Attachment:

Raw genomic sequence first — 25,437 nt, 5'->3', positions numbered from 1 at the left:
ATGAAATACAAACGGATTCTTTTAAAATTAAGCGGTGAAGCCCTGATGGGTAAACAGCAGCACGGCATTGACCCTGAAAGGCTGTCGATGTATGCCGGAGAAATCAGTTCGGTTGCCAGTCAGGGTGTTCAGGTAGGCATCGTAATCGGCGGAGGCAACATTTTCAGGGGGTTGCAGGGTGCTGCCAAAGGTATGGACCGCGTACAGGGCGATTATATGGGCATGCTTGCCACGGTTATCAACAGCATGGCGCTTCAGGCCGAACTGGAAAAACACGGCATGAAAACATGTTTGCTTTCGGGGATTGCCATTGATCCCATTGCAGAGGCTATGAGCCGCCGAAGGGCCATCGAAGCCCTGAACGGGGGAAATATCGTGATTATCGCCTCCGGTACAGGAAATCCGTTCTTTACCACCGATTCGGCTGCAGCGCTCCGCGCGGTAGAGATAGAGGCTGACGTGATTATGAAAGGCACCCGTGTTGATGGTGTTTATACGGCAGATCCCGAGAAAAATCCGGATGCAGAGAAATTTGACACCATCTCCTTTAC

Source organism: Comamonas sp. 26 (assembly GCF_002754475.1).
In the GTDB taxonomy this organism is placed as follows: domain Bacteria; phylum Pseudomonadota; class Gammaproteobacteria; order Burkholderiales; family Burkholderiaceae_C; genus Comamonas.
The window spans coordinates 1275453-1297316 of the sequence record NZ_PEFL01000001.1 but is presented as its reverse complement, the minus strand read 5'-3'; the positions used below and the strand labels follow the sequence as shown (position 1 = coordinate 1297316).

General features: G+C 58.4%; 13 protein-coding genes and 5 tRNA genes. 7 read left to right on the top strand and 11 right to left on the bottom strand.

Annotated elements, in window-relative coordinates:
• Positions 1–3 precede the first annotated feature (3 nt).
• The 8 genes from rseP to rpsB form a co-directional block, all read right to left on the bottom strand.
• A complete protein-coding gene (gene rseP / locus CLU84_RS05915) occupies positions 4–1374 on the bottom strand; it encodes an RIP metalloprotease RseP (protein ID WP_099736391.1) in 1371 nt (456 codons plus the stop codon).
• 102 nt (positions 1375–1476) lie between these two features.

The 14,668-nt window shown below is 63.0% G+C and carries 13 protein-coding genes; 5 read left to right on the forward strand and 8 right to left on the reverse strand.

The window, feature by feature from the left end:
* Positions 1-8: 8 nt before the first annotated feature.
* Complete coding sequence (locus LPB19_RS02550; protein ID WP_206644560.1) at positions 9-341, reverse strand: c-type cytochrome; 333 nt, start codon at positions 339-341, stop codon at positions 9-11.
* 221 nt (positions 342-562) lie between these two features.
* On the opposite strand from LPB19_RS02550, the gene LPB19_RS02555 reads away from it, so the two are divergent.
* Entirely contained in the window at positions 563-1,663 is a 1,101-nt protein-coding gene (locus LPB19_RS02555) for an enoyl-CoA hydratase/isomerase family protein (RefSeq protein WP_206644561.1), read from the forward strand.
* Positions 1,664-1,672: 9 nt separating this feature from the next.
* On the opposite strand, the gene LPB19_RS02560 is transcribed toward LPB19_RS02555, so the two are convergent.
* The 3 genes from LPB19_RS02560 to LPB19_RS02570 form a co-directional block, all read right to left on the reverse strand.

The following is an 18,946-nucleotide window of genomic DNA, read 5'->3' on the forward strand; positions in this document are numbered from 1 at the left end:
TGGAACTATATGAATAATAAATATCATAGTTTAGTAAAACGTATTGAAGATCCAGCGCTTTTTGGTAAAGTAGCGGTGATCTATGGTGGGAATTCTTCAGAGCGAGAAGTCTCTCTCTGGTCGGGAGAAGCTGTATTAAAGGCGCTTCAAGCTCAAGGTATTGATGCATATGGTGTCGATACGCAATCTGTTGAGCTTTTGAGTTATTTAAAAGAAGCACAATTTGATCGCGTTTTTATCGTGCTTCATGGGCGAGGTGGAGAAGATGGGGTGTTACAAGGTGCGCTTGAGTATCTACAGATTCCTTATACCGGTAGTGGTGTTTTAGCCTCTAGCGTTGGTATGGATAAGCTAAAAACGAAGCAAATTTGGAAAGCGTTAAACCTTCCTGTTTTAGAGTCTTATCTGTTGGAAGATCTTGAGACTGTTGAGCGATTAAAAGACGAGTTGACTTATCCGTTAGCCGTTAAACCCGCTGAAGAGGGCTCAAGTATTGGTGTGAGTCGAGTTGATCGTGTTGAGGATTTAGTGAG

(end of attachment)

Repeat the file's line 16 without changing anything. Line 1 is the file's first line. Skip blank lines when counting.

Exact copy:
* 221 nt (positions 342-562) lie between these two features.